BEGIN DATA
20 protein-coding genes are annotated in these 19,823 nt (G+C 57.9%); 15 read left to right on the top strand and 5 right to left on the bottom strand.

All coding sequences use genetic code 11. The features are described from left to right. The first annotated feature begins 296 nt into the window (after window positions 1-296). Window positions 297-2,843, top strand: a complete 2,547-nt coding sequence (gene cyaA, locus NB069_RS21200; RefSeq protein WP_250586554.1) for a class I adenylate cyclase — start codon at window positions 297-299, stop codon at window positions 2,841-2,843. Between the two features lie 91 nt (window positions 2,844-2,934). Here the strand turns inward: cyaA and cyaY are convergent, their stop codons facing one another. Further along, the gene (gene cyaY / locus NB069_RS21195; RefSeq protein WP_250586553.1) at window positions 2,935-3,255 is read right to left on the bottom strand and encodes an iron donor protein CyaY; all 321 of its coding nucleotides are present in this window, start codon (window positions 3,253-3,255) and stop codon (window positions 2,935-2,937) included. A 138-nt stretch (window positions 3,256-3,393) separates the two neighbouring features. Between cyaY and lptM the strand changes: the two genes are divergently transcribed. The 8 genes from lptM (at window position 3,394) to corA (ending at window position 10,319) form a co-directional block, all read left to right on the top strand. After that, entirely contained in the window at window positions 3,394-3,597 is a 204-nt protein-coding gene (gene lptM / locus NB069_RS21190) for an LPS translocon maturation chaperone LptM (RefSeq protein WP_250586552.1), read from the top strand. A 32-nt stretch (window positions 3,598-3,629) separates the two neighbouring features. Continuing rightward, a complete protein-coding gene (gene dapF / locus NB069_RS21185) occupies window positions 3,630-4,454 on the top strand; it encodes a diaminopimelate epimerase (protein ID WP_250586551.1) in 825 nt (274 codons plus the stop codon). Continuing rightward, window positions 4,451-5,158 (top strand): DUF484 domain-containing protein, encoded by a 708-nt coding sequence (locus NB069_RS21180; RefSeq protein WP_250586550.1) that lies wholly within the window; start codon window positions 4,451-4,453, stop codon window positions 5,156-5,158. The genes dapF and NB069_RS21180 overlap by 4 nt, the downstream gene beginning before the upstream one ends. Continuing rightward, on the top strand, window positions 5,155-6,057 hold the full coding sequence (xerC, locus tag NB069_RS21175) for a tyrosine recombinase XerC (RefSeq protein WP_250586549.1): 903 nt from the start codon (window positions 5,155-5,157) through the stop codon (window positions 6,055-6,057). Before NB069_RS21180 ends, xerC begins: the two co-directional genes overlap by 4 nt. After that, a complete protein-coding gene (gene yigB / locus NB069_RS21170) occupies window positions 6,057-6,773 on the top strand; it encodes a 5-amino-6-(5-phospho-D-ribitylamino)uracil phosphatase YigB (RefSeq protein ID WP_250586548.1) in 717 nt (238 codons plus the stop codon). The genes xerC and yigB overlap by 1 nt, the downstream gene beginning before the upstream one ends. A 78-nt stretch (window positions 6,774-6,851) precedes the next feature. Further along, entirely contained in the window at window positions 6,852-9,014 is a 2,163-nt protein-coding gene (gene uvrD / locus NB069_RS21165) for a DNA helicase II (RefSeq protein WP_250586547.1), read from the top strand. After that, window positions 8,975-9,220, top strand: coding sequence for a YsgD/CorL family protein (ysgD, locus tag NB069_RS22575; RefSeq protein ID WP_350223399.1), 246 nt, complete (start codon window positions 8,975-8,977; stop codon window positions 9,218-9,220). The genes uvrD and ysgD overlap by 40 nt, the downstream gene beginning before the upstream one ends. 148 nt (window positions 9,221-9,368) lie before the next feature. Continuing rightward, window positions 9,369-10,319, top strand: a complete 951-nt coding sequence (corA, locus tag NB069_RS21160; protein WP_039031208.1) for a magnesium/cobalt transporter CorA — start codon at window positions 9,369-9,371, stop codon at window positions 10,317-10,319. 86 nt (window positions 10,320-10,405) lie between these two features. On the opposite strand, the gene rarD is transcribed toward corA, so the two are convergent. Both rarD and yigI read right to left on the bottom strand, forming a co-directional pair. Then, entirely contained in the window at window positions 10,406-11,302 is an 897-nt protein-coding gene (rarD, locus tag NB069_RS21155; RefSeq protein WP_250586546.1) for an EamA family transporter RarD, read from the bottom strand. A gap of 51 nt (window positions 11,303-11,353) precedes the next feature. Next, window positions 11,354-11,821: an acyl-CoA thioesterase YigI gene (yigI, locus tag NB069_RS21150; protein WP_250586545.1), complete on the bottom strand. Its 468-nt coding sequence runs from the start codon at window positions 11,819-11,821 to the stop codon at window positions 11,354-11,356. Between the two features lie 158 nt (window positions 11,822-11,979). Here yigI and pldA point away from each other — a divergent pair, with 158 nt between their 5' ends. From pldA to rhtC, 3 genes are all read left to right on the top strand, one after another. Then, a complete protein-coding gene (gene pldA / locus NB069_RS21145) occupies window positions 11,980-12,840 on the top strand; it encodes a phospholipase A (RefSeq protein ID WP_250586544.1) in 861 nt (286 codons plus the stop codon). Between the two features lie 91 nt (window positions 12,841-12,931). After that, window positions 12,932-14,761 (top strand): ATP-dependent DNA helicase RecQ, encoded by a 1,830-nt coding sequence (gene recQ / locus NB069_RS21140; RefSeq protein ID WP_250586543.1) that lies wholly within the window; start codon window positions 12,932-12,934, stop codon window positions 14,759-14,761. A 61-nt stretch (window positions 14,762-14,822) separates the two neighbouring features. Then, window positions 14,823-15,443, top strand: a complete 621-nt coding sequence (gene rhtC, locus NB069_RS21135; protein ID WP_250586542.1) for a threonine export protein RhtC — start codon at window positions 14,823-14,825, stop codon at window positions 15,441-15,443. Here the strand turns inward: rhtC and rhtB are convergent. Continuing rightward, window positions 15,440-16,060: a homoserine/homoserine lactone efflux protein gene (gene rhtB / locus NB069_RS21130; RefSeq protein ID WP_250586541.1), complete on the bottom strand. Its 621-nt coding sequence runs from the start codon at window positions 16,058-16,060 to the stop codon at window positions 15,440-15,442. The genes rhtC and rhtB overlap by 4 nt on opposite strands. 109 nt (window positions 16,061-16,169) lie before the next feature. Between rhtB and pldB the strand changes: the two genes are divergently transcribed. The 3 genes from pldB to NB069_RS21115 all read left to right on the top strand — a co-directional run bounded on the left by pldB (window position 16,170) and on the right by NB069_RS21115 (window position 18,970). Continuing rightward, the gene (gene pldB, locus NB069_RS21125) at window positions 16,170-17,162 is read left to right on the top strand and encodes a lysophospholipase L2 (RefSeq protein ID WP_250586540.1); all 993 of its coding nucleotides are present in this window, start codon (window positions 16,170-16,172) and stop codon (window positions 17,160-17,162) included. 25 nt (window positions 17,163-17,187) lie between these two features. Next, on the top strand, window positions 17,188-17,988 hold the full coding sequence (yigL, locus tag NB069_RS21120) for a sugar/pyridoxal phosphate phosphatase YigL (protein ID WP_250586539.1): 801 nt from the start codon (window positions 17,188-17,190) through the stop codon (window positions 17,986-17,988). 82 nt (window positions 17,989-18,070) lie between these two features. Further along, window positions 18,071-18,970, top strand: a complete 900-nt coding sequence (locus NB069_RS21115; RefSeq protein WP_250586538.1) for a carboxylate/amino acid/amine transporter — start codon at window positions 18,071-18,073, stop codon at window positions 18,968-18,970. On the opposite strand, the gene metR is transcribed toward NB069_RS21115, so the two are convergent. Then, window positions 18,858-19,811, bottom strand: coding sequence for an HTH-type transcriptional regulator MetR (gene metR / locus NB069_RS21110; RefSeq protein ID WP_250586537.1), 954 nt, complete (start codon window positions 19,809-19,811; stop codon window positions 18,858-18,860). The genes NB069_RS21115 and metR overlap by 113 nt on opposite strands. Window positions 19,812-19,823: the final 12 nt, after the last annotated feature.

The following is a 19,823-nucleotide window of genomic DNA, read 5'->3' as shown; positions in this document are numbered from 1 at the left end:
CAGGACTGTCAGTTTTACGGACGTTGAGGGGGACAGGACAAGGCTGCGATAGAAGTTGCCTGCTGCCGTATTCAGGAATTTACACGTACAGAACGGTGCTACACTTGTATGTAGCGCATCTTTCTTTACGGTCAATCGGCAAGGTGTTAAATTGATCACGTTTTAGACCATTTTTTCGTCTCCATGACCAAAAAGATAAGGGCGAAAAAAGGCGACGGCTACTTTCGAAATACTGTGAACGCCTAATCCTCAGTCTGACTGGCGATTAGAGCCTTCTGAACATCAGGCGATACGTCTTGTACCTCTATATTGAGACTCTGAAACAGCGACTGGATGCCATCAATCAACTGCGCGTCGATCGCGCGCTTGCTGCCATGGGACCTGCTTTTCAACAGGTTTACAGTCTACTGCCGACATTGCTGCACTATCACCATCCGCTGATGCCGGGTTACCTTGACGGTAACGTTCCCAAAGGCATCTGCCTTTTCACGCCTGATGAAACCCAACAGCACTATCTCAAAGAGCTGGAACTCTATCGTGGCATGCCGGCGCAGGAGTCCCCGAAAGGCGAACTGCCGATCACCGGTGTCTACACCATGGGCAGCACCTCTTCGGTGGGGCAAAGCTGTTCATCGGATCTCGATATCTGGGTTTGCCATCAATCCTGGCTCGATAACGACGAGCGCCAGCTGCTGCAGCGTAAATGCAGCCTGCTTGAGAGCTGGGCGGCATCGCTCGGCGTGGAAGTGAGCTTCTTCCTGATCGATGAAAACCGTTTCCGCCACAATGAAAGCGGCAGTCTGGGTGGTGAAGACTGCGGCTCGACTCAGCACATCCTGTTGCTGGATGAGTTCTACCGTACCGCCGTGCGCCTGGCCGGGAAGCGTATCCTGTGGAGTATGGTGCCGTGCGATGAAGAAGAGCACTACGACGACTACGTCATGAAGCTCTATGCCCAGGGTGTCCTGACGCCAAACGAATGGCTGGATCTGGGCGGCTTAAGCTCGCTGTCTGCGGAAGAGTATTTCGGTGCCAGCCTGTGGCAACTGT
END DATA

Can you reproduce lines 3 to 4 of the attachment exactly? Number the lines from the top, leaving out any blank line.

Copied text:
The following is a 19,823-nucleotide window of genomic DNA, read 5'->3' as shown; positions in this document are numbered from 1 at the left end:
CAGGACTGTCAGTTTTACGGACGTTGAGGGGGACAGGACAAGGCTGCGATAGAAGTTGCCTGCTGCCGTATTCAGGAATTTACACGTACAGAACGGTGCTACACTTGTATGTAGCGCATCTTTCTTTACGGTCAATCGGCAAGGTGTTAAATTGATCACGTTTTAGACCATTTTTTCGTCTCCATGACCAAAAAGATAAGGGCGAAAAAAGGCGACGGCTACTTTCGAAATACTGTGAACGCCTAATCCTCAGTCTGACTGGCGATTAGAGCCTTCTGAACATCAGGCGATACGTCTTGTACCTCTATATTGAGACTCTGAAACAGCGACTGGATGCCATCAATCAACTGCGCGTCGATCGCGCGCTTGCTGCCATGGGACCTGCTTTTCAACAGGTTTACAGTCTACTGCCGACATTGCTGCACTATCACCATCCGCTGATGCCGGGTTACCTTGACGGTAACGTTCCCAAAGGCATCTGCCTTTTCACGCCTGATGAAACCCAACAGCACTATCTCAAAGAGCTGGAACTCTATCGTGGCATGCCGGCGCAGGAGTCCCCGAAAGGCGAACTGCCGATCACCGGTGTCTACACCATGGGCAGCACCTCTTCGGTGGGGCAAAGCTGTTCATCGGATCTCGATATCTGGGTTTGCCATCAATCCTGGCTCGATAACGACGAGCGCCAGCTGCTGCAGCGTAAATGCAGCCTGCTTGAGAGCTGGGCGGCATCGCTCGGCGTGGAAGTGAGCTTCTTCCTGATCGATGAAAACCGTTTCCGCCACAATGAAAGCGGCAGTCTGGGTGGTGAAGACTGCGGCTCGACTCAGCACATCCTGTTGCTGGATGAGTTCTACCGTACCGCCGTGCGCCTGGCCGGGAAGCGTATCCTGTGGAGTATGGTGCCGTGCGATGAAGAAGAGCACTACGACGACTACGTCATGAAGCTCTATGCCCAGGGTGTCCTGACGCCAAACGAATGGCTGGATCTGGGCGGCTTAAGCTCGCTGTCTGCGGAAGAGTATTTCGGTGCCAGCCTGTGGCAACTGT